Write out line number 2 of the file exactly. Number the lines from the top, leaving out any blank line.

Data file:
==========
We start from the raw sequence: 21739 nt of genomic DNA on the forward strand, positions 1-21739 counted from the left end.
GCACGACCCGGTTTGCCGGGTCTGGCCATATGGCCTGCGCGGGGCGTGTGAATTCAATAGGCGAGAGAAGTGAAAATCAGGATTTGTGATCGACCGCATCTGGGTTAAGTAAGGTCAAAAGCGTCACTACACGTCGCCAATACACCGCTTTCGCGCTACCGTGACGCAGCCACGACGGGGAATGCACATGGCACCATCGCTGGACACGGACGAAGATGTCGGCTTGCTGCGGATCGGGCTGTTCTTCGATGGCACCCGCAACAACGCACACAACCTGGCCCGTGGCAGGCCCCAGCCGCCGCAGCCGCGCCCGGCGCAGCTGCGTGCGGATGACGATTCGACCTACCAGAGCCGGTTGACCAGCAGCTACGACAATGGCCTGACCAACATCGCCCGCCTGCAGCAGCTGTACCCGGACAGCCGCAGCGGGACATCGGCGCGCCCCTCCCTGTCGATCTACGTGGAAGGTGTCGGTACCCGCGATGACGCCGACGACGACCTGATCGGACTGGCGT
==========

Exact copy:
GCACGACCCGGTTTGCCGGGTCTGGCCATATGGCCTGCGCGGGGCGTGTGAATTCAATAGGCGAGAGAAGTGAAAATCAGGATTTGTGATCGACCGCATCTGGGTTAAGTAAGGTCAAAAGCGTCACTACACGTCGCCAATACACCGCTTTCGCGCTACCGTGACGCAGCCACGACGGGGAATGCACATGGCACCATCGCTGGACACGGACGAAGATGTCGGCTTGCTGCGGATCGGGCTGTTCTTCGATGGCACCCGCAACAACGCACACAACCTGGCCCGTGGCAGGCCCCAGCCGCCGCAGCCGCGCCCGGCGCAGCTGCGTGCGGATGACGATTCGACCTACCAGAGCCGGTTGACCAGCAGCTACGACAATGGCCTGACCAACATCGCCCGCCTGCAGCAGCTGTACCCGGACAGCCGCAGCGGGACATCGGCGCGCCCCTCCCTGTCGATCTACGTGGAAGGTGTCGGTACCCGCGATGACGCCGACGACGACCTGATCGGACTGGCGT